Kobe k?b? [key], city (1990 pop. 1,477,410), capital of Hyogo prefecture, S Honshu, Japan, on Osaka Bay. One of the leading Japanese ports, it is also a major industrial center and railway hub. It is part of a transportation network, which includes express trains and highways, that links it to Osaka, Kyoto, and Nagoya. It has shipbuilding yards, vehicle factories, iron and steel mills, sugar refineries, and chemical, rubber, and food-processing plants. A cultural center, Kobe has several colleges and universities and many temples and shrines. Since 1878 the city has included Hyogo (formerly Hiogo), an ancient port that was prominent during the Ashikaga period (14th?16th cent.) and regained importance after it was reopened to foreign trade in 1868. Kobe was heavily bombed during World War II but was rebuilt and enlarged, with much commercial building taking place on landfill in Osaka Bay. In Jan., 1995, Kobe suffered a devastating earthquake that killed more than 6,400 people. Much of the port was destroyed; total damages were estimated at over $100 billion.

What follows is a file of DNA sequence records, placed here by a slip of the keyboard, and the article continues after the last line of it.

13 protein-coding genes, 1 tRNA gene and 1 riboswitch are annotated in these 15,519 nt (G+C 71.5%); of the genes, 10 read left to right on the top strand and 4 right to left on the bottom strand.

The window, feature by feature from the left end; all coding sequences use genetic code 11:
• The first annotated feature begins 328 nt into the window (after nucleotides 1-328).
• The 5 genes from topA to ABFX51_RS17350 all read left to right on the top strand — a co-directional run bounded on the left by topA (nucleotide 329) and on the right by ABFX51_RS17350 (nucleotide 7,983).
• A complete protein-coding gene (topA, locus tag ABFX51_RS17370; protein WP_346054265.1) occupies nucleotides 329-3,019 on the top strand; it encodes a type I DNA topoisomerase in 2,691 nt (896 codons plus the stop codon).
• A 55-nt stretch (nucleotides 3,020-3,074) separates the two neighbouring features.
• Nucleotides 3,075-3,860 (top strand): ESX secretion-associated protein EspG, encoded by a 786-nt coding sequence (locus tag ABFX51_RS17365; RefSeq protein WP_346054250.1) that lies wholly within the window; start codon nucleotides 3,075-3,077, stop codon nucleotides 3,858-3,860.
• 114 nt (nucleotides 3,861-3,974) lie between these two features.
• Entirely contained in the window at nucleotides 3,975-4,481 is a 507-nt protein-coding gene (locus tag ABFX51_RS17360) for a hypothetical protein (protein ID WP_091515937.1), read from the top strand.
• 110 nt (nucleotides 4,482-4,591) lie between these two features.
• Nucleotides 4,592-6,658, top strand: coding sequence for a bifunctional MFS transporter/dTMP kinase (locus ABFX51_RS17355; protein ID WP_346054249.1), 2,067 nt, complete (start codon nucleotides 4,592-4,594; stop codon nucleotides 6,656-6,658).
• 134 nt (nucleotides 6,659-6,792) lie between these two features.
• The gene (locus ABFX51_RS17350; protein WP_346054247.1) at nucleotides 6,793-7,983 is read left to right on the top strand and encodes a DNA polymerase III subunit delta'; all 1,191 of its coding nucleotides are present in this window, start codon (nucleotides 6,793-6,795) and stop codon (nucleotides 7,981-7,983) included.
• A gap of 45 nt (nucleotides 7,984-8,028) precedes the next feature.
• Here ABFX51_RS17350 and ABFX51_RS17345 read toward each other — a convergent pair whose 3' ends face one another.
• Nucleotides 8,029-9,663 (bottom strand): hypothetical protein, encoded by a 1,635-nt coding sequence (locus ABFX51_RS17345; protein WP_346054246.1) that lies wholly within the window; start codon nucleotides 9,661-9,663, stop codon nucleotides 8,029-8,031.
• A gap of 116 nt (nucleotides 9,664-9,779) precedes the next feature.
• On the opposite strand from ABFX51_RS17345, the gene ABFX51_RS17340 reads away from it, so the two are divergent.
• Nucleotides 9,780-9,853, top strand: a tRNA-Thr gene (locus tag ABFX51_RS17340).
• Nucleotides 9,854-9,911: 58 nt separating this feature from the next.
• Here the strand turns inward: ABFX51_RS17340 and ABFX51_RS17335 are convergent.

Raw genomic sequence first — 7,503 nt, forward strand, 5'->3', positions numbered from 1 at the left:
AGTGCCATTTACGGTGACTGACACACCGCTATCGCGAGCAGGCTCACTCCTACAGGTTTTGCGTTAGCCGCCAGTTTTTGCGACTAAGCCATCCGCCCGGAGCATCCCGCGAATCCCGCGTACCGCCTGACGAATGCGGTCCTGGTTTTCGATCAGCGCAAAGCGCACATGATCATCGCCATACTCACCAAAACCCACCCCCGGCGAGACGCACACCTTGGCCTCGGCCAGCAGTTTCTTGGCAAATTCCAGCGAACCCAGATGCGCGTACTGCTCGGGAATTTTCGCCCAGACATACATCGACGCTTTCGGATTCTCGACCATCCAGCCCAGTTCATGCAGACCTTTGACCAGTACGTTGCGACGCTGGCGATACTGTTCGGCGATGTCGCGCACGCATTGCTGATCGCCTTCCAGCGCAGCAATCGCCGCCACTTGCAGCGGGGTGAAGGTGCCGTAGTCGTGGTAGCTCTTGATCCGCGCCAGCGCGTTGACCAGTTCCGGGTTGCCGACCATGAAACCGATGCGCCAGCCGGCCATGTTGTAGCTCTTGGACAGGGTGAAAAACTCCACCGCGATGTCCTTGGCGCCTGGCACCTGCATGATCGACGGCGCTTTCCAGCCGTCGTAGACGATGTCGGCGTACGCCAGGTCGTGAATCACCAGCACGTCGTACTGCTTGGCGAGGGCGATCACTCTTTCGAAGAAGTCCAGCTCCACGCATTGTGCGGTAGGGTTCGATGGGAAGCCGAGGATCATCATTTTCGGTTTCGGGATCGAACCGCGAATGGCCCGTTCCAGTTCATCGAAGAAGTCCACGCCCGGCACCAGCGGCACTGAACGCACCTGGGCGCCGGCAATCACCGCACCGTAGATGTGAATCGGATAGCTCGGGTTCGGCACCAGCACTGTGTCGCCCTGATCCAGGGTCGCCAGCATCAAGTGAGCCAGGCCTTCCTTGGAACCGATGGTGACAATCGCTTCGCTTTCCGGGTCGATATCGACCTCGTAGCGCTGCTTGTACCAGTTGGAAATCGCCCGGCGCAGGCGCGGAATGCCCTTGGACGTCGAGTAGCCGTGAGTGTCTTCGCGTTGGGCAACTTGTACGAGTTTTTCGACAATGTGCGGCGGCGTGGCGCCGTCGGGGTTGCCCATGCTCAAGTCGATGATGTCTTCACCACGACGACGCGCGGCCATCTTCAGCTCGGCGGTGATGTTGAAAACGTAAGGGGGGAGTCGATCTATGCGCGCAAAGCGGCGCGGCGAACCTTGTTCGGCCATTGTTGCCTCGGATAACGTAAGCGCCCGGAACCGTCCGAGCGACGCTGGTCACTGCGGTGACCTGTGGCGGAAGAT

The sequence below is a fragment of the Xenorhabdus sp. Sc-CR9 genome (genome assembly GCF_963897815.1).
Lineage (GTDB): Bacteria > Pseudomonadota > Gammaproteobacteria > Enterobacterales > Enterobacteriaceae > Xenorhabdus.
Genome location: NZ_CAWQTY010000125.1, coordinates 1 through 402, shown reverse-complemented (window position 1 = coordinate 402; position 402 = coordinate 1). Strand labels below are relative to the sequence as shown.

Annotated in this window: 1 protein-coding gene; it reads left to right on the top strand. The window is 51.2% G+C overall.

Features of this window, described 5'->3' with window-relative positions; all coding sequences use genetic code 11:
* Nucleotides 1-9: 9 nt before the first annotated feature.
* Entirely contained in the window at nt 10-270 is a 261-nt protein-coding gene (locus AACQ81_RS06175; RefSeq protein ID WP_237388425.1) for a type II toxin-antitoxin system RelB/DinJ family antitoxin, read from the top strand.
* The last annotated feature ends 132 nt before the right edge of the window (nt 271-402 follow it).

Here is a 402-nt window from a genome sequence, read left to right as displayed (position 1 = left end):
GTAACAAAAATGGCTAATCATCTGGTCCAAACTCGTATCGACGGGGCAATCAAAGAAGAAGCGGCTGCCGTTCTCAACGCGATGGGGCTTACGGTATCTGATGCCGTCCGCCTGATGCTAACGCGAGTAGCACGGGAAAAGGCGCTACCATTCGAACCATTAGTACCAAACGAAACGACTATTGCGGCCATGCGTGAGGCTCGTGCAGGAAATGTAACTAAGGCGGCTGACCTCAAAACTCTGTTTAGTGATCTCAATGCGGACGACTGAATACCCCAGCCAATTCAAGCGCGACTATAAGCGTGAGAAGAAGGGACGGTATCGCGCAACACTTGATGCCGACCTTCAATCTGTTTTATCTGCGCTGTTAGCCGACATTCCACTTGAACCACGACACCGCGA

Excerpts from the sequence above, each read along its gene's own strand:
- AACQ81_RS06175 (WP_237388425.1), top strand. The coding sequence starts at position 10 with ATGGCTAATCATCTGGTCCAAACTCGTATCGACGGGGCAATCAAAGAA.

The Columbia Electronic Encyclopedia, 6th ed. Copyright 2012, Columbia University Press. All rights reserved.
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